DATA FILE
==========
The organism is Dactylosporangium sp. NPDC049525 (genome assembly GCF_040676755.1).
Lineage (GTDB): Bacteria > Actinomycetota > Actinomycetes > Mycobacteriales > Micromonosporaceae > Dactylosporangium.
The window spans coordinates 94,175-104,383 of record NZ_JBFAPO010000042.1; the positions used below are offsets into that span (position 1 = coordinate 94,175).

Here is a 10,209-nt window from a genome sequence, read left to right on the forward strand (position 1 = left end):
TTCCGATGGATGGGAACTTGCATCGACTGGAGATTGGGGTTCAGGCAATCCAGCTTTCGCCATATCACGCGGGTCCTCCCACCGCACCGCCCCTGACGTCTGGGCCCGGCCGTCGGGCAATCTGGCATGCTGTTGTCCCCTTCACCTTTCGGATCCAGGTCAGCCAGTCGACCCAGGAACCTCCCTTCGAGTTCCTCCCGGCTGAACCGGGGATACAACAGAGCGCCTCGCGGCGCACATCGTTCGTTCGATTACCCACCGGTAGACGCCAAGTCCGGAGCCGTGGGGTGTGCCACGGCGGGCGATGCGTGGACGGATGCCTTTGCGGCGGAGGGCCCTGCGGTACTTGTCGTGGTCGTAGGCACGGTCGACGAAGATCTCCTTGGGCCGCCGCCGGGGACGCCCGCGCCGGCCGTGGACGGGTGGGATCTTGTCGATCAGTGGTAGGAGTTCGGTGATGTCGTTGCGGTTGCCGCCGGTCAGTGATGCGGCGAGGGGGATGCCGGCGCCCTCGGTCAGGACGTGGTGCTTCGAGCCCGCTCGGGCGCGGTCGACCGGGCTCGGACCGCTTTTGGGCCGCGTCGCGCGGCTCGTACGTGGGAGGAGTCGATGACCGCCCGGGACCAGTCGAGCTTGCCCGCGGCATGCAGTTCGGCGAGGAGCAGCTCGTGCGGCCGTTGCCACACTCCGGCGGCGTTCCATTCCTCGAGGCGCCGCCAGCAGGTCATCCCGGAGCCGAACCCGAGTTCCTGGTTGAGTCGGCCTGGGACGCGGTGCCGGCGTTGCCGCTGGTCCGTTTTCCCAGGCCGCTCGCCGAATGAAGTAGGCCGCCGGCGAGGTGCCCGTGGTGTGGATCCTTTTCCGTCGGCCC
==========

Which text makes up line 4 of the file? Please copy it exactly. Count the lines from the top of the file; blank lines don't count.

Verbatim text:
Here is a 10,209-nt window from a genome sequence, read left to right on the forward strand (position 1 = left end):